BEIJING — U.S. diplomats met late Tuesday with crew members of an American spy plane for the first time since the aircraft landed in China two days earlier, but there was no indication that the meeting would lead to their release or an end to a diplomatic standoff between Washington and Beijing.
The 24 crew members of the Navy EP-3 reconnaissance plane appeared to be in good condition when they met with two diplomats for 40 minutes on Hainan island off southern China.
But U.S. officials in Washington said the Chinese had begun an intense examination of the plane, despite American demands that they leave the plane untouched. And the Chinese insisted that the United States apologize for the spy flight, a move American officials have said they will not make.
President Bush slightly sharpened his tone about the incident, warning Tuesday that it had "the potential to undermine our hopes for a fruitful and productive relationship between our two countries."
"It is time for our servicemen and women to return home. It is time for the Chinese government to return our plane," Bush said in brief remarks at the White House.
The EP-3, on patrol about 65 miles southeast of Hainan, was damaged Sunday when it collided with a Chinese F-8 fighter jet. The Chinese aircraft went down, and the pilot was still missing. The U.S. plane was forced to land on Hainan.
U.S. authorities say the collision was accidental. A senior Bush administration official said it was clear after the meeting with the crew that the plane was "in extremis" when it landed. It had lost the use of one propeller, a second propeller and the nose were damaged, and the pilot had no indication of airspeed.
"If anything qualifies as an emergency landing, this certainly does," the official said.
U.S. Ambassador to China Joseph W. Prueher said on CNN's "Larry King Live" on Tuesday night that the EP-3 was too damaged to be flyable.
Beijing, meanwhile, showed no sign of backing off, maintaining that the Navy plane caused the accident and had violated China's sovereign airspace.
Chinese President Jiang Zemin said there was "sufficient evidence" to show that the U.S. was at fault, and he called on America to stop sending surveillance missions so close to his nation.
Chinese Foreign Ministry spokesman Zhu Bangzao said the U.S. "should face the facts squarely, shoulder responsibility and apologize to the Chinese side."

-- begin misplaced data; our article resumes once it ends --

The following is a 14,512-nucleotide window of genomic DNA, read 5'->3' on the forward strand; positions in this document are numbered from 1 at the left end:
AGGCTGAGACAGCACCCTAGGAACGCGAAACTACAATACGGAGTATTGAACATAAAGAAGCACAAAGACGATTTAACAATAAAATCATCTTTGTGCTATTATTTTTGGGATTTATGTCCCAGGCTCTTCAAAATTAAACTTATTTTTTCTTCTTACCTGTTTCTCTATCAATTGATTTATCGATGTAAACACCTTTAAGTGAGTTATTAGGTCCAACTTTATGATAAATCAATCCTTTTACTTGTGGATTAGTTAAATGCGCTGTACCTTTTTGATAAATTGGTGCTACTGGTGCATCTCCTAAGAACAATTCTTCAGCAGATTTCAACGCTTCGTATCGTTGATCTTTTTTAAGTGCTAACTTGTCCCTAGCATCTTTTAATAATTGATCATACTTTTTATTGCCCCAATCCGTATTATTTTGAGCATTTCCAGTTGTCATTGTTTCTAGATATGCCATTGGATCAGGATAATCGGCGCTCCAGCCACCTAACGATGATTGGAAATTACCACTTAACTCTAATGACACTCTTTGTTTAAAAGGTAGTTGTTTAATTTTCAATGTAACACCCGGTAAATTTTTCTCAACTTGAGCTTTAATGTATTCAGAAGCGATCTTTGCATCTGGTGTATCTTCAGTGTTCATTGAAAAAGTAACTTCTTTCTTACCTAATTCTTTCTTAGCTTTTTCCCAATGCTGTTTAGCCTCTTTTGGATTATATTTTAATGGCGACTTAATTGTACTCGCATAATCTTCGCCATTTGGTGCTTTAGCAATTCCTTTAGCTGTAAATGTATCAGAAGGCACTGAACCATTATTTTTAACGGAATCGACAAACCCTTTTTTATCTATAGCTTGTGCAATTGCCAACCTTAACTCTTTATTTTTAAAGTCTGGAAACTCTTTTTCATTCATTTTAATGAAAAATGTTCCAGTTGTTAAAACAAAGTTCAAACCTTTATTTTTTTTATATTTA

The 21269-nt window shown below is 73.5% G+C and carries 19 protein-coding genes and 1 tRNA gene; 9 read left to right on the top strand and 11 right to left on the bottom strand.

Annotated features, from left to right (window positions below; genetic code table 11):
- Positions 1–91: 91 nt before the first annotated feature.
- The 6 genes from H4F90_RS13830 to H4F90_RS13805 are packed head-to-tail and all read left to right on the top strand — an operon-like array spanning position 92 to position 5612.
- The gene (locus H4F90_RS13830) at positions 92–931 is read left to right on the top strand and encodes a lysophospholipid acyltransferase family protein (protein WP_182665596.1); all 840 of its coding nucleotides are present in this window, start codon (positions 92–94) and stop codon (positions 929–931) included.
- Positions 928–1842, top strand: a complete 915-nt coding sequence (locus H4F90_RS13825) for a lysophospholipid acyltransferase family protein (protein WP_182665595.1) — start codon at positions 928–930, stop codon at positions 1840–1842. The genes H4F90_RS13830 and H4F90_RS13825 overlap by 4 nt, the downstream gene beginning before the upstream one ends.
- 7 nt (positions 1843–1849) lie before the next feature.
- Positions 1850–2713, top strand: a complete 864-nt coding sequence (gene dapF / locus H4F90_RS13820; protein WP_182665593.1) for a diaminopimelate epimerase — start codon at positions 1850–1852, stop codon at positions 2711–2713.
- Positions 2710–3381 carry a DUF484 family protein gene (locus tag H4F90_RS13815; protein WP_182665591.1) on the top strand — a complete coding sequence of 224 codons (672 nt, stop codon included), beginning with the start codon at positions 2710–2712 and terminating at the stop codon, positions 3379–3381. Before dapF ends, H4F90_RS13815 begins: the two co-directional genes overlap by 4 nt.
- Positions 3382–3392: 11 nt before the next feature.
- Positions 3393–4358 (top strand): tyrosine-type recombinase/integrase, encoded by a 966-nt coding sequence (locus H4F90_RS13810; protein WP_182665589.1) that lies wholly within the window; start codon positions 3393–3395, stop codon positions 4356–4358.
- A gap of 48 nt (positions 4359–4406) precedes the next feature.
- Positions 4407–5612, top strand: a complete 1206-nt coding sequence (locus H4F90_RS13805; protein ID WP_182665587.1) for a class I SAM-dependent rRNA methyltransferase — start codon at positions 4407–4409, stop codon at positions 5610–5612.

But the senior U.S. official, who requested anonymity, said "there's nothing to apologize for."
In San Diego, acting Secretary of the Navy Robert B. Pirie Jr. said the U.S. will not be intimidated by the incident into discontinuing intelligence-gathering flights. He also indicated that no apology is necessary.
"This airplane was clearly in international airspace when this occurred," Pirie told reporters aboard the 3rd Fleet command ship Coronado. "We are going to continue to establish freedom of navigation everywhere we are authorized to do it by international law."
Chinese officials said they reserved the right to conduct their own investigation of the collision, including an inspection of the U.S. craft.
On Tuesday, Beijing released more details of its version of what happened.
At 8:36 a.m. Sunday, China dispatched two F-8 fighter jets to shadow the EP-3, which had been detected off Hainan. The two fighters flew parallel to the EP-3, about 400 yards to one side, Zhu said. Half an hour later, at 9:07, the EP-3 suddenly "veered at a wide angle toward the Chinese planes" and rammed its nose and left wing into the tail of one of the fighters, which lost control, plummeting to the ocean below, Zhu said. Its pilot, Wang Wei, ejected out of his plane but has not yet been found.
The second F-8 returned to its base safely at 9:23, and the EP-3 limped into the Lingshui military air base on Hainan 10 minutes later.
China Says No Mayday Was Issued
Zhu said there was no record that the EP-3 had issued a mayday call, which China said is necessary before a disabled plane can land in a foreign country.
But U.S. defense officials said the aircraft had transmitted the international distress signal before arriving on Hainan, thus doing all that is required under international rules before a plane makes an emergency landing at the nearest runway.
Secretary of State Colin L. Powell, asked about the claim by the Chinese that they have a right to investigate the incident, said he did not "know what there is to investigate. Our plane was flying in international airspace. Their planes were in international airspace. An accident occurred."
Powell said the Americans should be released at once. "That crew is still in detention," he told reporters on a flight from Key West, Fla., to Washington. "They are being held incommunicado under circumstances that I don't find acceptable."
Bush, in his remarks, said he wanted to give China time to respond to the weekend episode, to prevent the stalemate from deteriorating into a full-fledged crisis. But he said such a grace period was running out.